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When is a “Green” Truth not Actually a Truth at All?

Given the meteoric increase in the market for green products in virtually every industry, the Federal Trade Commission (FTC) is increasingly examining eco claims for truthfulness. While browsing online or even down a store aisle shows me “greenwashing” is alive and well, some recent settlements between companies and the FTC do demonstrate that companies are gradually being held to a higher level of truth. One interesting guideline issued by the FTC as part of the commission’s Revised Green Guides is the Overstatement of Environmental Attribute. According to the guideline, “an environmental marketing claim should not overstate, directly or by implication, an environmental attribute or benefit. Marketers should not state or imply environmental benefits if the benefits are negligible.” While this may seem an obvious guideline, the rule goes beyond technical truth into implied truth. Look at the example the FTC provides on its website: Example 1: An area rug is labeled “50% more recycled content than before.” The manufacturer increased the[…]

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Flame Retardant Soup

Do you like soup? I do. You can put all kinds of vegetable and spices into soup. When I make soup my kids ask, “What’s in it?” to find out if I’ve added a veggie they’ve identified as one they don’t want.  My youngest has dug in his heels against broccoli and the older one against mushrooms. They ask because they can’t tell if the offending food is in there.  Do I always tell? No. I sometimes sneak those veggies past them. Not too many parents will fault me for my sneakiness. If, however, I was intentionally sneaking really, really unhealthy, even dangerous, ingredients in that soup, opinions would be different. Synthetic fibers are in one way a lot like soup. A manufacturer can put all types of different ingredients in there and the consumer is probably not going to know. Take polyester. There are different formulations for polyester just like there are different ways to make vegetable soup. When[…]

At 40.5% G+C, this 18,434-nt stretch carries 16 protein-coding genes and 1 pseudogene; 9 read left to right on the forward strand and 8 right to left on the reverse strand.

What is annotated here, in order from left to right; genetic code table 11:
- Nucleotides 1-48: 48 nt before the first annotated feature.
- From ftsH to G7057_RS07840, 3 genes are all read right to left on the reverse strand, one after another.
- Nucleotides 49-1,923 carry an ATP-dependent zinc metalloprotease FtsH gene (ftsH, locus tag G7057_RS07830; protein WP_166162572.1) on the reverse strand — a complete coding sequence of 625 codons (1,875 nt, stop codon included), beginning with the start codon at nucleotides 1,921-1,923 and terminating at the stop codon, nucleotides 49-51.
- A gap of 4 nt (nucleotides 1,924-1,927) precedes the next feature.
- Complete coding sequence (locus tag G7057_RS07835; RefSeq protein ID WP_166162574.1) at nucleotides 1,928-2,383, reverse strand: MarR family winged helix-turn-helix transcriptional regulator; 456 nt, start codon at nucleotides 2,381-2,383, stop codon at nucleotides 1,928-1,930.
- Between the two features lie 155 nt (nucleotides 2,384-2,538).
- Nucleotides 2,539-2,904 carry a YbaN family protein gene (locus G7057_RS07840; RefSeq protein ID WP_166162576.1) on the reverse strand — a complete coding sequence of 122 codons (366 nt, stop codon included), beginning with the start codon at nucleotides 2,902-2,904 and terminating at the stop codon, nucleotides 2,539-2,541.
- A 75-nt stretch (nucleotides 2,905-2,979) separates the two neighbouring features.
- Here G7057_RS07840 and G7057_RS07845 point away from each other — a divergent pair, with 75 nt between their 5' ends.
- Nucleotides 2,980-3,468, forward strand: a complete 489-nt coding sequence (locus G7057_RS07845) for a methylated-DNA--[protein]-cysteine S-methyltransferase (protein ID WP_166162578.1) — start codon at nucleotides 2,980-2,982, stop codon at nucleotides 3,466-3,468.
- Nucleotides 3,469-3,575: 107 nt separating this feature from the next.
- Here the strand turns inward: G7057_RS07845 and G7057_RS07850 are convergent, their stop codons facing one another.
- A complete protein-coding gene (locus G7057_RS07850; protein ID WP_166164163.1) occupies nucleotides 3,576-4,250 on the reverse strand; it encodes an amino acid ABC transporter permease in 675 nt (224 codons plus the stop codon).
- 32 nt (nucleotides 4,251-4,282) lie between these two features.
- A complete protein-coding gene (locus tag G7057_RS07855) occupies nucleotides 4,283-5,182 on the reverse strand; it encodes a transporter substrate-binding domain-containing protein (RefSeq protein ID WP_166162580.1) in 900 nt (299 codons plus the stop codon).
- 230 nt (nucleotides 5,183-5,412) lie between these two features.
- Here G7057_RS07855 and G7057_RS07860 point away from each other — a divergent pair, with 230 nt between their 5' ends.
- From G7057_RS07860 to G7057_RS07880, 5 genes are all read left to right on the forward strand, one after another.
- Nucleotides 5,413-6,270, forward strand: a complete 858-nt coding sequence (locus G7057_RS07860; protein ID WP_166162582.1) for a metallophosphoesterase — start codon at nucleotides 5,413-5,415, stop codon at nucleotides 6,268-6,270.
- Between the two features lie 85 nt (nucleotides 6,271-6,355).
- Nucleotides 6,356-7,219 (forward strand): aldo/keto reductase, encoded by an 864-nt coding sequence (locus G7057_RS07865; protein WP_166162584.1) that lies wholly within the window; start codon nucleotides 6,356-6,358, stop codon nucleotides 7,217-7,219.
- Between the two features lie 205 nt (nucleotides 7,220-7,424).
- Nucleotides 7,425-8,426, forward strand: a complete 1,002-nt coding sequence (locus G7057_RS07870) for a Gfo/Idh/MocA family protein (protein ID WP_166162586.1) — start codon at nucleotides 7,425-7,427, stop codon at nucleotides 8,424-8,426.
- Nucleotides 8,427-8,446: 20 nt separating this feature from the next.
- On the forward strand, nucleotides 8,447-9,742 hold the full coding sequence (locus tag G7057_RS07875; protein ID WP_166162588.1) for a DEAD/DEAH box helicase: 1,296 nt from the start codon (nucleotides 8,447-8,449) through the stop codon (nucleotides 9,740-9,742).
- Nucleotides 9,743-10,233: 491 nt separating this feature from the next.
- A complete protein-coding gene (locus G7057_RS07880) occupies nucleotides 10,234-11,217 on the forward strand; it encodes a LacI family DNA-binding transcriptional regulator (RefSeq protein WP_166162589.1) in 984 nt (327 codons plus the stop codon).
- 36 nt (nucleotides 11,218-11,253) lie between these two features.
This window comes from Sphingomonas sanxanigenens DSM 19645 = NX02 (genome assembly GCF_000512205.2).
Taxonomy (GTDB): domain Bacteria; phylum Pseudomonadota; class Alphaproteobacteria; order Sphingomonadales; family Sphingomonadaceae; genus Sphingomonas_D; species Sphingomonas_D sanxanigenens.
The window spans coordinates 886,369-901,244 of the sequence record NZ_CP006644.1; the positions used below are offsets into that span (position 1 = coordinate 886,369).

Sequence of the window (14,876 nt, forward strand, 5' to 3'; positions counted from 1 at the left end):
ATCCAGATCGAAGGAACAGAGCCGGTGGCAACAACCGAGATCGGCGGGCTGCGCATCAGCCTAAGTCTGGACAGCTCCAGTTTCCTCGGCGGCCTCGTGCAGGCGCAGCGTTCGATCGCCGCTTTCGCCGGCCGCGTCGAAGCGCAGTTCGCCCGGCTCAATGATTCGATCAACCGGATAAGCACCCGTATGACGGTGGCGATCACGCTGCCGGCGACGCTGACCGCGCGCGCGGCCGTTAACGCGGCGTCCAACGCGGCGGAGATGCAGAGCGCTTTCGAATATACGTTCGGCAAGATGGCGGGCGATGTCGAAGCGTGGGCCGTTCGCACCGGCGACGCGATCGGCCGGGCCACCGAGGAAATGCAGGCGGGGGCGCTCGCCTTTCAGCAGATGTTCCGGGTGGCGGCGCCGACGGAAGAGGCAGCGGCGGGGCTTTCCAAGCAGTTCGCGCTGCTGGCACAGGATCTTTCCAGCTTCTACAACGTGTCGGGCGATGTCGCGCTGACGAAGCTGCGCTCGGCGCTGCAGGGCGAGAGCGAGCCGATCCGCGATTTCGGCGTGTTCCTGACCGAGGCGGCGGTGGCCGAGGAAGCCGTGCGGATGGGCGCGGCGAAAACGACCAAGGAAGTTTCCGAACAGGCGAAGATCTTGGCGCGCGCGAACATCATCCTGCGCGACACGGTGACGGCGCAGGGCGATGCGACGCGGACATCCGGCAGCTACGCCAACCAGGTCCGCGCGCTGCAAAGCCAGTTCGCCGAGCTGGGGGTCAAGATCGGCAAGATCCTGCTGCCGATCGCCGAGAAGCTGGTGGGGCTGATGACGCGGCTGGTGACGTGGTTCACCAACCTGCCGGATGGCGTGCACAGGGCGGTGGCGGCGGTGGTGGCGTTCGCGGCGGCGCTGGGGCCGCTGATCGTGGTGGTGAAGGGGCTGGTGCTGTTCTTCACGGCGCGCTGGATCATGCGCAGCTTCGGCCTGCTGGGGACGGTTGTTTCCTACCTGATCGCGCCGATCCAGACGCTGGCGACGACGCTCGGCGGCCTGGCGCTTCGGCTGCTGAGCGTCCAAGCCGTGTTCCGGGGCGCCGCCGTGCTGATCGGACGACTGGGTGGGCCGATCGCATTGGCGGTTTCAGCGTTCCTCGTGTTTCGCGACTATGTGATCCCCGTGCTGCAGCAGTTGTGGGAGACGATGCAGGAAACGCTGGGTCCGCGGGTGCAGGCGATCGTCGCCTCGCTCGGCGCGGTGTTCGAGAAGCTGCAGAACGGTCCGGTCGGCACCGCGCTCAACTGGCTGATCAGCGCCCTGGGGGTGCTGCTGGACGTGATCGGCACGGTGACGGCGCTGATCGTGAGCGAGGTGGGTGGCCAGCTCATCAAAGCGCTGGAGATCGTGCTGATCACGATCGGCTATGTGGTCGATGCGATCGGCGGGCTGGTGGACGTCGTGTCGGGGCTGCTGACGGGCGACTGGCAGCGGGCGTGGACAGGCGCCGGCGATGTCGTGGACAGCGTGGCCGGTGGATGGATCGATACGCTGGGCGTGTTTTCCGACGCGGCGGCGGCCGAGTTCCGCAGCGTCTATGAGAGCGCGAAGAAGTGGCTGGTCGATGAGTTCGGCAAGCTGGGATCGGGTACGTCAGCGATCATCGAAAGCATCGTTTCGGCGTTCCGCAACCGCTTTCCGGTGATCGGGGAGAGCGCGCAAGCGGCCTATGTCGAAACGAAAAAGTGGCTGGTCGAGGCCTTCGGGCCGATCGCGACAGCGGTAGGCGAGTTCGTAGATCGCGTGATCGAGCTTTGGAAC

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Greenwashing, Mattresses and Rutabagas

Consumers are hit with “green” claims everywhere.  An organic rutabaga, or a cup of Costa Rican coffee supporting sustainable business practices, or a “natural” face lotion, or a green … fill in the blank. Sometimes the message is sincere.  That rutabaga may have been grown without synthetic fertilizers or pesticides. Sometimes, not.  That “natural” face lotion may be made with synthetics and chemical additives. To be organic, sustainable, green or eco-friendly in any industry (and those labels mean very, very different things to different people) takes commitment, veracity, diligence, and more commitment.  If a company isn’t committed, they may find it easier to market themselves with words to convince you they are “green” (when they really aren’t). Greenwashing, or marketing a product as natural or green when it isn’t, is bothersome to legitimate businesses like ours. Companies, though, have always tried to take sneaky shortcuts. For consumers, however, greenwashing is confusing, obnoxious and frankly unfair. We want to help you better[…]